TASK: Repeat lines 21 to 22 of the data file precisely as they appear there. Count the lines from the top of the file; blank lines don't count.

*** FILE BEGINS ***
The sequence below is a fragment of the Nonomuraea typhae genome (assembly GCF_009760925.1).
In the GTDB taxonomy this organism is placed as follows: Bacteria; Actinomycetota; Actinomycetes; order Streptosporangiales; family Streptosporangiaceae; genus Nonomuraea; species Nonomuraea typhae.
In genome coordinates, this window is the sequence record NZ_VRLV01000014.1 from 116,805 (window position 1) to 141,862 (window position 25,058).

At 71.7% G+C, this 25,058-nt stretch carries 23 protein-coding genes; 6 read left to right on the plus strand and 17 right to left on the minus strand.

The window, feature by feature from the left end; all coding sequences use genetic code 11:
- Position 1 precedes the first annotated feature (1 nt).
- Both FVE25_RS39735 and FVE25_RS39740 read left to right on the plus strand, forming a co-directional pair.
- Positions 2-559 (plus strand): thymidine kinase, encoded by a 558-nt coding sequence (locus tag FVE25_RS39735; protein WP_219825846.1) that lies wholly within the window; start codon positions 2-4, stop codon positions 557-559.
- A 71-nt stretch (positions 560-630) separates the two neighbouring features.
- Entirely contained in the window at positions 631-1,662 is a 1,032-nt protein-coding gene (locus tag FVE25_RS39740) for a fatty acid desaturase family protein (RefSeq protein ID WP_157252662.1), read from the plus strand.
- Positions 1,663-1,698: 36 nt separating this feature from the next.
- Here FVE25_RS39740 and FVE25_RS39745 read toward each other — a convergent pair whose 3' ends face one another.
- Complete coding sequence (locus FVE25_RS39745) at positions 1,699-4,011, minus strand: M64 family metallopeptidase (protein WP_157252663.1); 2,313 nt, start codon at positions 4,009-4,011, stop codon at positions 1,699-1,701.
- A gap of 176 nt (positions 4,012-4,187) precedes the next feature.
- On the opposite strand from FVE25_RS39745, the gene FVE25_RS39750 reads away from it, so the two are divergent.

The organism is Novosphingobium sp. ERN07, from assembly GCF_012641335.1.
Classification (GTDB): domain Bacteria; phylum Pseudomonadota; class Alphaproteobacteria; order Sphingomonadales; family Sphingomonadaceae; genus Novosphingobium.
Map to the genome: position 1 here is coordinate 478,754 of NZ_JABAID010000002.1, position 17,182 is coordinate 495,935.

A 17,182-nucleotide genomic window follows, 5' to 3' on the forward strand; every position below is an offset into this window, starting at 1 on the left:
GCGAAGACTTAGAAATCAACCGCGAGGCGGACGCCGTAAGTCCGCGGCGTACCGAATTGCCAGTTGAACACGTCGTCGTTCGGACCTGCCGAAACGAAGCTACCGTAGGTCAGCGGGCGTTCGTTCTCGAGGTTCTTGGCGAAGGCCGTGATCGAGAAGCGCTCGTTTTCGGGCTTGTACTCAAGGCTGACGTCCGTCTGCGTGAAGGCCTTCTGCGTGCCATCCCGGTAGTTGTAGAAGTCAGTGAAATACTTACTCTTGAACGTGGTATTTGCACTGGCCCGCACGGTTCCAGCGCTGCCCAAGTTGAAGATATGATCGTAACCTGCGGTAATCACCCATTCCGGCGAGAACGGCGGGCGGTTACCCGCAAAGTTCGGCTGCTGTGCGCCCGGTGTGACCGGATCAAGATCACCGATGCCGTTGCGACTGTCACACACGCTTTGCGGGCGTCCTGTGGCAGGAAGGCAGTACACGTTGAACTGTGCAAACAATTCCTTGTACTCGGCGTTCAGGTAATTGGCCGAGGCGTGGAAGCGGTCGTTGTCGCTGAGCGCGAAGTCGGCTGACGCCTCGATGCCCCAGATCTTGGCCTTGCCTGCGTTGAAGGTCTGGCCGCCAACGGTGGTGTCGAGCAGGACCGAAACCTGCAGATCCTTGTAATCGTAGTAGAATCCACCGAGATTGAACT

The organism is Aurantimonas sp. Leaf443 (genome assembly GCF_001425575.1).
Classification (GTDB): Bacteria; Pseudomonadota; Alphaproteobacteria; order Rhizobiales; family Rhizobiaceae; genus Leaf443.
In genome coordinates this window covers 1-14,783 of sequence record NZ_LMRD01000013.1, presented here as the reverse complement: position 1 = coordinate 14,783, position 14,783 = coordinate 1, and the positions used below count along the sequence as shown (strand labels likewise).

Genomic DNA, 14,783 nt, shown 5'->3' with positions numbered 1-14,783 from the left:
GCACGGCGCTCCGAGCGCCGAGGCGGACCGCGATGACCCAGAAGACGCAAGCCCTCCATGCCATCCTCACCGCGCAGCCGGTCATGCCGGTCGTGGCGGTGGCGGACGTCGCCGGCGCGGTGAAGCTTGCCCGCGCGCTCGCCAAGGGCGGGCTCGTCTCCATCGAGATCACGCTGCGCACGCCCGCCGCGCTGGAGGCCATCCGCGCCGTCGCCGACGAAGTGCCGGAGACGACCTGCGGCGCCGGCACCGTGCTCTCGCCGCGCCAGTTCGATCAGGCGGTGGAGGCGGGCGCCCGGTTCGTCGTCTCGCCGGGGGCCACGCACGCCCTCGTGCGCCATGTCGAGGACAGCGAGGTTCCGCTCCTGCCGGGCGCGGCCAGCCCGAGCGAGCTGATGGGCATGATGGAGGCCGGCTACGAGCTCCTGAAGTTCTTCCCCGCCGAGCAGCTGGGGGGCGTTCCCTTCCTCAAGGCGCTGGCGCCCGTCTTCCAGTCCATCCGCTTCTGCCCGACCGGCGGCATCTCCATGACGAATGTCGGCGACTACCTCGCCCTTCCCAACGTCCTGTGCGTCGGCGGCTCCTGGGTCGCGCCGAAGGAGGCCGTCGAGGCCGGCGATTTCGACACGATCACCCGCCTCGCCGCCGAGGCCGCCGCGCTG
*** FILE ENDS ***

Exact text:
The organism is Aurantimonas sp. Leaf443 (genome assembly GCF_001425575.1).
Classification (GTDB): Bacteria; Pseudomonadota; Alphaproteobacteria; order Rhizobiales; family Rhizobiaceae; genus Leaf443.